At Chasing Tides, we love surfing, we love fishing, and we love great stories about people getting out there pursuing their passions. We also love beer and food, in particular food you can cook on a grill. One of our favorite food items for the grill are chicken wings. Juicy, saucy, and of course crispy chicken wings. Below is my chicken wing journey and a recipe for how I currently serve them wings up.
Throughout life you have experiences that ultimately change the mission and trajectory of your path in life. For example, riding a wave for the first time changed my life forever. Heck, fighting my first striped bass when I was six years old has kept me chasing that feeling my entire life. But, one, not as well documented, experience that has impacted my life was the first time I tried a buffalo wing. I’ll never forget the first time that I laid my hands on that crispy, saucy, and tangy little morsel at Tully’s in Baltimore, MD circa 1998.
The impact those first wings had on my tastebuds has been unmatched by almost anything else I’ve sunken my teeth into. So much so, that as I got older and learned to cook, I was constantly trying to make and perfect my own buffalo wings. I’ve made hundreds of attempts baking them, frying them, and grilling them, and sometimes a combination of methods in one preparation.
Here's a fun fact that I learned early on in my cooking life; oil doesn’t bubble until food is dropped into it. Ol pubescent Tim, while pulling the lid off a pan full of oil to see if it had started “bubbling” yet, found out oil does not bubble on its own and oxygen mixed with hot oil means fire. The heat I felt on my face matched with the sound of my mother’s scream as the flame just about reached the ceiling are two things I’ll never forget on my journey to wing mastery. Also, oil is scary. Use baking soda for grease fires.
Since that almost disastrous day, I have come across and modified a few different go-to ways to cook wings. Currently, I am obsessed with using my Traeger wood pellet grill. The flavor these grills infuse into the wings is next level. Being able to smoke the wings on a low heat first and then crank up the heat to take the wings to their crispy promise land is a one-two punch every wing eater should try. The result is a flavorful, crispy, fall off the bone chicken wing. For the recipe listed below, I love using Traeger’s BBQ Hickory pellets to infuse some extra flavor.
Now that we have covered structural integrity, let's talk sauce. The sauce is the gatekeeper to the smoky and crispy funhouse that awaits you in every bite. Sauces can be spicy, sweet, tangy, smoky, or a mixture of all of them, and trust me, I’ve tried. I’ve come to the determination that not one sauce is the best, so I started mixing my two favorites together; BBQ and Hot Sauce. Add a little honey to the mix and you’ve got a nice sauce that will caramelize nicely on a grill.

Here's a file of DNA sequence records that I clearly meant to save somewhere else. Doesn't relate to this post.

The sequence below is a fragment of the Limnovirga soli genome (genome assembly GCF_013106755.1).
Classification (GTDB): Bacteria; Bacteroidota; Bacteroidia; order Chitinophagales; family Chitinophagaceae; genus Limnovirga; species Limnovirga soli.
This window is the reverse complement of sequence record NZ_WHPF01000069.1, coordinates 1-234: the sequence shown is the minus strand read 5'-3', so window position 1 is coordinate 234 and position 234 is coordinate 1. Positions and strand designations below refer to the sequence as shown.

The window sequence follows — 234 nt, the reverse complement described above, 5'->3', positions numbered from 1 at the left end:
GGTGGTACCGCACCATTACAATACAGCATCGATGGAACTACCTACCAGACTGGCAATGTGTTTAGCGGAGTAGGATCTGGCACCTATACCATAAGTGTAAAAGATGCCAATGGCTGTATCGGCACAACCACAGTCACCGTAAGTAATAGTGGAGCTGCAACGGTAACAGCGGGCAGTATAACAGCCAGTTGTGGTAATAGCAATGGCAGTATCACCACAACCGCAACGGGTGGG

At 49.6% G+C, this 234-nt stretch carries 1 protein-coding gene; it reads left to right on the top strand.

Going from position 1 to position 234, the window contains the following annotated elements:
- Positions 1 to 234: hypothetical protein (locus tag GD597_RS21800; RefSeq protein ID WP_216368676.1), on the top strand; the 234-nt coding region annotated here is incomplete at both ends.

I have taken the time to compile a list of ingredients, directions, and a step-by-step gallery below in order to invite you on my Traeger wing making journey. This will not be the last wing recipe that I share. Enjoy!
Pellets: Traeger Hickory Wood Pellets
1. If you’ve bought whole wings, then cut off the tips and cut into wing and drumstick portions. Or don’t, and cook them things whole.
2. Toss with Frank’s Red Hot Buffalo Ranch seasoning. I’m not a scientist and it may not be difficult, but the fact they put two of the best flavors ever into seasoning form deserves a Nobel Peace Prize.
3. Preheat Traegerl to 225F. Let the grill stabilize at that temperature for 15 minutes or so before putting wings on.
4. Place wings on to grill grates and let smoke for 30 minutes.
5. While the wings are smoking, mix the BBQ, Hot Sauce, Old Bay, and Honey into a delicious “buffaque” sauce. Mix sauce to suit your taste. Ie. more BBQ if you like that or more hot sauce if you want the heat.
6. Once wings have smoked, flip them, then crank the grill temperature up to 400F and let the wings cook for another 15 minutes.
7. At this point, the wings should be approaching that golden crispy goodness look. Take them off the grill and put them in a shakable container and add your sauce. Shake well, but not too well that you have some of the meat fall off your wings. Place back onto the grill for another 5-8 minutes, depending on how crispy you like them. You can flip them again during this time to get an even char/grill mark.
8. The wings are done when they’ve got that caramelized, yet saucy look to them. Trust me, you’ll know.
9. Serve with ranch or blue cheese and, of course, a special beer.
*Disclaimer, not a measurement guy. Use your eyeballs and wing it. Get it?*